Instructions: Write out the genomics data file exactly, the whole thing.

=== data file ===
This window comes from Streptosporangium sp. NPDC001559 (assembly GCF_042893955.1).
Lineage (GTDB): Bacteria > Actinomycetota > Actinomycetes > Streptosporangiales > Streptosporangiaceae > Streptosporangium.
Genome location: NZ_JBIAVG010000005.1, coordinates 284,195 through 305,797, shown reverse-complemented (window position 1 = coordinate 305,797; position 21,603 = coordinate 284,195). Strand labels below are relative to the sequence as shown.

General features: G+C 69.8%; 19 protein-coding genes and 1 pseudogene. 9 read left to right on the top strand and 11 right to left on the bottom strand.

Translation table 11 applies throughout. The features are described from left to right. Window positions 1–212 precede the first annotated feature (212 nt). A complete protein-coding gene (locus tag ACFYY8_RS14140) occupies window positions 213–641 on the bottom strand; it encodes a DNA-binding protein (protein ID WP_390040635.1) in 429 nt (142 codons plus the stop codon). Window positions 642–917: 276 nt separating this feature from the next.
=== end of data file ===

This window comes from Streptosporangium sp. NPDC001559 (assembly GCF_042893955.1).
Lineage (GTDB): Bacteria > Actinomycetota > Actinomycetes > Streptosporangiales > Streptosporangiaceae > Streptosporangium.
Genome location: NZ_JBIAVG010000005.1, coordinates 284,195 through 305,797, shown reverse-complemented (window position 1 = coordinate 305,797; position 21,603 = coordinate 284,195). Strand labels below are relative to the sequence as shown.

General features: G+C 69.8%; 19 protein-coding genes and 1 pseudogene. 9 read left to right on the top strand and 11 right to left on the bottom strand.

Translation table 11 applies throughout. The features are described from left to right. Window positions 1–212 precede the first annotated feature (212 nt). A complete protein-coding gene (locus tag ACFYY8_RS14140) occupies window positions 213–641 on the bottom strand; it encodes a DNA-binding protein (protein ID WP_390040635.1) in 429 nt (142 codons plus the stop codon). Window positions 642–917: 276 nt separating this feature from the next.